Purpose: The United States is in the midst of an unprecedented public health crisis, with annual morbidity and mortality data related to opioid use consistently increasing and appearing more worrisome. To mitigate such consequences, it is critical that those with opioid use disorders are provided with and have access to evidence-based treatment modalities.

Methods: The project utilized a course scaffolding approach to integrate a comprehensive substance use framework into an advanced practice nursing curriculum, with an emphasis on medication-assisted treatment as part of an advanced pharmacology course required for licensure. Read More

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http://dx.doi.org/10.1097/JAN.0000000000000232DOI Listing
December 2018
19 Reads

Opioid Overdose and Naloxone Kit Distribution: A Quality Assurance Educational Program in the Primary Care Setting.

J Addict Nurs 2018 Jul/Sep;29(3):157-162

Tiffany L. Lockett, DNP, ARNP, AGNP-C, Kim L. Hickman, DNP, ARNP, PMHNP-BC, Bernoune J. Fils-Guerrier, DNP, ARNP, FNP-BC, NP-C, Michael Lomonaco, DNP, FNP-C, ARNP, CEN, John P. Maye, PhD, CRNA, and Alicia Gill Rossiter, DNP, ARNP, FNP, PCPNP-BC, FAANP, College of Nursing, University of South Florida, Tampa.

Problem: In 2014, there were approximately 200,000 incidents of an unintentional opioid overdose nationwide. The 2016 Centers for Disease Control and Prevention opioid prescription guidelines identified a knowledge deficit regarding opioid prescribing among primary care providers as a contributing factor to this epidemic.

Purpose: The purpose of this quality assurance project was to provide education on opioid overdose and distribution of naloxone kits through a presentation to primary care providers at Veterans Administration facilities in the southeast region of the United States. Read More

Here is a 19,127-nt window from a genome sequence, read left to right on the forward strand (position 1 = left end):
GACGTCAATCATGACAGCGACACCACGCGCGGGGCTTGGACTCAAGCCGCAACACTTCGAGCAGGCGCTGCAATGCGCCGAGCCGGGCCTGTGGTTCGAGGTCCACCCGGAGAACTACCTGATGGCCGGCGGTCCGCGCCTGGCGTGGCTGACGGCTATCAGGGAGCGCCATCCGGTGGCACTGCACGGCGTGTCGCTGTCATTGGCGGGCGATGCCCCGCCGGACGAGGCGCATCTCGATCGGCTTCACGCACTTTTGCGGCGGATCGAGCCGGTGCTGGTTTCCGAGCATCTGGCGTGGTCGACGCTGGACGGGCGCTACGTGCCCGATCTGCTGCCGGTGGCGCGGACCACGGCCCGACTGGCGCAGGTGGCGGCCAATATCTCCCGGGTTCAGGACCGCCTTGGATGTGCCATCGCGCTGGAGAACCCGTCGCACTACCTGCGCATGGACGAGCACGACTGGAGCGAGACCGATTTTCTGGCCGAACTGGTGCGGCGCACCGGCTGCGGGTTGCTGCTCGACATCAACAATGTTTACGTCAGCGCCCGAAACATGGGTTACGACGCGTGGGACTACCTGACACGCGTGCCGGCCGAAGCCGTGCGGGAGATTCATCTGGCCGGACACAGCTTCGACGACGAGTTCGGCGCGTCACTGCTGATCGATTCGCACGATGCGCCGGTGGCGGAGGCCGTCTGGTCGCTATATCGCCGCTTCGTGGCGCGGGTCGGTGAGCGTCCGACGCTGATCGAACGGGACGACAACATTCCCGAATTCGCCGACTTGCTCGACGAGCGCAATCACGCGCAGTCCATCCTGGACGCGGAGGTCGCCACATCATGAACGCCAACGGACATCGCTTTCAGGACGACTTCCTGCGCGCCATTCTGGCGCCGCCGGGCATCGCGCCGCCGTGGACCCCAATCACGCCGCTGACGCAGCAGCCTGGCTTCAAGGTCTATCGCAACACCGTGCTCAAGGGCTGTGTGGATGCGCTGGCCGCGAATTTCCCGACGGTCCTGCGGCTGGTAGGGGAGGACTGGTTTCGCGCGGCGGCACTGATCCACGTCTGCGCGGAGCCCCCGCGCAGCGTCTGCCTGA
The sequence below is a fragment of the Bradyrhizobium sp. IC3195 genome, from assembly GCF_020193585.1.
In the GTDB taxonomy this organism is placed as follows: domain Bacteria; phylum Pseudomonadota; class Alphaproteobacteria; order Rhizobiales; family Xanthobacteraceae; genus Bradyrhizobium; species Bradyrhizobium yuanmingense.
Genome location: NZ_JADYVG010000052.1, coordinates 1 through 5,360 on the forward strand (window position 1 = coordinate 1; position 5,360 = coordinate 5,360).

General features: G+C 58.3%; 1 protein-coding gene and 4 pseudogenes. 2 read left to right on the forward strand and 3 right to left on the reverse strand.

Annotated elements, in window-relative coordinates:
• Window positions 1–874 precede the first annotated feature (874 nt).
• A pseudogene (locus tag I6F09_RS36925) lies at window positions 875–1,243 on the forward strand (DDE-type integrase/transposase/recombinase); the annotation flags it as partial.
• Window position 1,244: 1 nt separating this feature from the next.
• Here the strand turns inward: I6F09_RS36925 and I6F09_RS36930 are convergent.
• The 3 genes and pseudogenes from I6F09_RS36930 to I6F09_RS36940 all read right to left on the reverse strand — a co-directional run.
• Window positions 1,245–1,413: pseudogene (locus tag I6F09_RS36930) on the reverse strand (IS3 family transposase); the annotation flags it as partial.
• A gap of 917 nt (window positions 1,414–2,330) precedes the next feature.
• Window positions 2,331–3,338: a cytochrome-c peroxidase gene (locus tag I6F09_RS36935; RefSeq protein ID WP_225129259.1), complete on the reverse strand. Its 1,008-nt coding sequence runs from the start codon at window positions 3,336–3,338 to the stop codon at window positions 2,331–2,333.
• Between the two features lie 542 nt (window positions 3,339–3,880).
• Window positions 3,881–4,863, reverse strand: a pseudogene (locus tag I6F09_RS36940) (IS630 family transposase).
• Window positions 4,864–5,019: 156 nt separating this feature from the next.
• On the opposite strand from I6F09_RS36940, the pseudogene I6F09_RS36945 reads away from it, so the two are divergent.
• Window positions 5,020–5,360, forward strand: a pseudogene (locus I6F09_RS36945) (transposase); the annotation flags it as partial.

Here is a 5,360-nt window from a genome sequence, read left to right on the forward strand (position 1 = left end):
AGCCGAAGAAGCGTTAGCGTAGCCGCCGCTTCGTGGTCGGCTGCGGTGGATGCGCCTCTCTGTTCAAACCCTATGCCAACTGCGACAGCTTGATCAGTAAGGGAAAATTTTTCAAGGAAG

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http://dx.doi.org/10.1097/JAN.0000000000000231DOI Listing
December 2018
21 Reads

Pearls for Improving Outcomes for the Patient Using Opioids.

Authors:
Diane M Snow

J Addict Nurs 2018 Jul/Sep;29(3):155-156

Diane M. Snow, PhD, RN, PMHNP-BC, FAANP, FIAAN, College of Nursing, Private Practice, Denton, Texas.

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http://dx.doi.org/10.1097/JAN.0000000000000243DOI Listing
January 2019
13 Reads

The Opioid Epidemic: What's Inside This Issue.

Authors:
Ann M Mitchell

J Addict Nurs 2018 Jul/Sep;29(3):153-154

Ann M. Mitchell, PhD, RN, AHN-BC, FIAAN, FAAN, University of Pittsburgh Pittsburgh, PA United States.

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http://dx.doi.org/10.1097/JAN.0000000000000244DOI Listing
January 2019
3 Reads

Introduction to Special Topic Issue on the Opioid Crisis.

J Addict Nurs 2018 Jul/Sep;29(3):151-152

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http://dx.doi.org/10.1097/JAN.0000000000000245DOI Listing
January 2019
3 Reads

Utilizing an Evidence-Based Alcohol Screening Tool for Identification of Alcohol Misuse.

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J Addict Nurs 2018 Apr/Jun;29(2):E1-E2

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http://dx.doi.org/10.1097/JAN.0000000000000228DOI Listing
October 2018
3 Reads

Adolescents and Opioid Substance Use Case Studies.

J Addict Nurs 2018 Apr/Jun;29(2):148-149

Albert Anthony Rundio Jr, PhD, DNP, APN, NEA-BC, CARN-AP, FNAP, FIAAN, FAAN, Drexel University, College of Nursing & Health Professions, Philadelphia, Pennsylvania.

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http://dx.doi.org/10.1097/JAN.0000000000000226DOI Listing
October 2018
6 Reads

Opioids: It's an Epidemic.

Authors:
Carolyn Baird

J Addict Nurs 2018 Apr/Jun;29(2):145-147

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http://dx.doi.org/10.1097/JAN.0000000000000225DOI Listing
October 2018
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An Interview With Constance M. Flynn, MS, ANP-BC, FNP-BC, CARN-AP.

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J Addict Nurs 2018 Apr/Jun;29(2):141-144

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http://dx.doi.org/10.1097/JAN.0000000000000224DOI Listing
October 2018
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Sublocade: The Once-Monthly Buprenorphine Injectable.

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J Addict Nurs 2018 Apr/Jun;29(2):139-140

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http://dx.doi.org/10.1097/JAN.0000000000000223DOI Listing